• AP - Average Power: from a period of time selected, all the workout or a LAP that you created for a workout section.
  • NP - Normalized Power: it's a formula that makes smooth the AP with the new P.i values. It uses a rolling average formula with the purpose to exclude too low or high values that haven't been hold enough time.

The example above is a workout of 2x 3x(2'-1'-2') of different power intensities.聽

  • The yellow line represents the P.i, here every 1'' independently of your bike computer setup.
  • We could create LAPS to analyze some AP, for example the AP of each stage: warmp up, 2', 1', 2', recovery, and again...聽
  • Sometimes we want to simplify the data to analyze so it's more smart to create LAPS to analyze the AP of each set (2'-1'-2'), total of 5' LAPS. The coach gets a clean file with 6 LAPS to review, plus the warm up, recoveries and cool down. Here can be usefull to read the NP.LAP which can be selected too.
  • The purple line represents the NP, as you can see it has some delay and has a smoother shape, because when the 1st repetition starts, still has readings from the warm up. Once we do the recoveries still have readings from the reps, until 30'' pass because the NP is a rolling average for the last 30''.聽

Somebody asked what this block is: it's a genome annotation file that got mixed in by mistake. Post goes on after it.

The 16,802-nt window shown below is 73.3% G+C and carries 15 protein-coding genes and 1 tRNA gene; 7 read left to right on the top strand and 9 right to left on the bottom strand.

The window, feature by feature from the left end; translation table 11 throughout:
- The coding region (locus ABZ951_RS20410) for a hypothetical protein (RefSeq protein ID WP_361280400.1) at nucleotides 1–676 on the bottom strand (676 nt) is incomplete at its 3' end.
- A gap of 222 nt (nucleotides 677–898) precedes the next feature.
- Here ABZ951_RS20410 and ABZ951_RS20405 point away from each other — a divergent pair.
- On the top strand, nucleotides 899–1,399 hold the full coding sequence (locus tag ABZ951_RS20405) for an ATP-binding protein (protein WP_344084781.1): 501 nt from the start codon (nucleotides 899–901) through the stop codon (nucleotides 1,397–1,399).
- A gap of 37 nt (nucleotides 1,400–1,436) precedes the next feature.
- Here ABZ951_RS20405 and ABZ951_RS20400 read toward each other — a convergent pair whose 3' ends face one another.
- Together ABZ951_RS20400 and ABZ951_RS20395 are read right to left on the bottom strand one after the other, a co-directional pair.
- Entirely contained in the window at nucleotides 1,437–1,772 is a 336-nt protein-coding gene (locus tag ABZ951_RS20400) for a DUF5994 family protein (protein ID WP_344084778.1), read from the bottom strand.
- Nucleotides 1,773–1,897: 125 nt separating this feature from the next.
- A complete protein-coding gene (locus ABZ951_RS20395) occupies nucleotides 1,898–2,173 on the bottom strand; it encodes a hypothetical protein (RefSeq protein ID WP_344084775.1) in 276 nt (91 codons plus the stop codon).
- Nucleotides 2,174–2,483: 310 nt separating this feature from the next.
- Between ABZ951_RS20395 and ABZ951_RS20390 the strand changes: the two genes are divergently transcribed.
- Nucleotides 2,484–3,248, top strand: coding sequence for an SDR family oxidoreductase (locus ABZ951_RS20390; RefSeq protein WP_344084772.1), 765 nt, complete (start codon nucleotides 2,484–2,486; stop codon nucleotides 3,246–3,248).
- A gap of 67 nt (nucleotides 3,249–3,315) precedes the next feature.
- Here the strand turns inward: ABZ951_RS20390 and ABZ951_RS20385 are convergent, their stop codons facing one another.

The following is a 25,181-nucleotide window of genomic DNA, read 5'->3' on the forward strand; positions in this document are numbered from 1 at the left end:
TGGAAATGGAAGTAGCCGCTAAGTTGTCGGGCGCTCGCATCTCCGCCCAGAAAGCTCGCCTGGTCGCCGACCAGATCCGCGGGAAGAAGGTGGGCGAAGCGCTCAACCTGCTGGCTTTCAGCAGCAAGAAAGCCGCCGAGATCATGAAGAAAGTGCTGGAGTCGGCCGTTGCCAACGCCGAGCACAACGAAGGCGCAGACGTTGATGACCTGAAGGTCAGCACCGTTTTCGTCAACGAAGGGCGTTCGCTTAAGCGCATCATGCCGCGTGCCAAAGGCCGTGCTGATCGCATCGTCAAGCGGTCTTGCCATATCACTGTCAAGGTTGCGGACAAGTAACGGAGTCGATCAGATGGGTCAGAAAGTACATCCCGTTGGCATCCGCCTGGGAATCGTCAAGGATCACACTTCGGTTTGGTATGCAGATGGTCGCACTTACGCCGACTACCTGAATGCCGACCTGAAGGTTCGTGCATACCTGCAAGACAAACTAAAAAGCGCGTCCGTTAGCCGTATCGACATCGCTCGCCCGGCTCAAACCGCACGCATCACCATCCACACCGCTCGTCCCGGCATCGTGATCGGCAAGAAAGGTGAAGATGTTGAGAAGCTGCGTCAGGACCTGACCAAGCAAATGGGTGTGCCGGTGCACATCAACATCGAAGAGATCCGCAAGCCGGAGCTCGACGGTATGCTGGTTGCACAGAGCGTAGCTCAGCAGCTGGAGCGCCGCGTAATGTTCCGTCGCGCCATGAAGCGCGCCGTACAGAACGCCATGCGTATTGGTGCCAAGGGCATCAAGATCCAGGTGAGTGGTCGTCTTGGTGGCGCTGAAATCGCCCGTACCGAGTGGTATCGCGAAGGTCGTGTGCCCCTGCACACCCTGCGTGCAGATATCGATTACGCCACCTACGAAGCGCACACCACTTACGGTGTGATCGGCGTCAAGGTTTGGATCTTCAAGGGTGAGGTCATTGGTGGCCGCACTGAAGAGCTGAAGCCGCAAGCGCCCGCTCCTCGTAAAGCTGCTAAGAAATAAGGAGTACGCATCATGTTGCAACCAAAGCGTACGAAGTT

So... When the NP is taken into account?聽

It's really useful for long efforts over 5min for example or long races like 3-4h for example. It's the "big picture" of the workout as it has polished no pedaling moments or descents. Also it's useful for multi-step sets as we've seen in the example.

CONCLUSIONS

  1. A power meter provides information about how hard are we pushing our bike, independently of the source of the effort. Power is power and doesn't care if is pushing a light or heavy rider.
  2. Our physiology will determine our capability to produce force and the cranks speed. The physiology cares if it's a heavy or light rider as well as the fitness level.
  3. The threshold is a physiological value in terms of VO2, lactate or HR. We can also establish a similarity assigning a power threshold.
  4. We have different power meter devices: indoor and outdoor, as well as 3rd party APPs that can help with structured trainings.
  5. Thanks to a power duration curve, our coach can set different training goals according to our needs.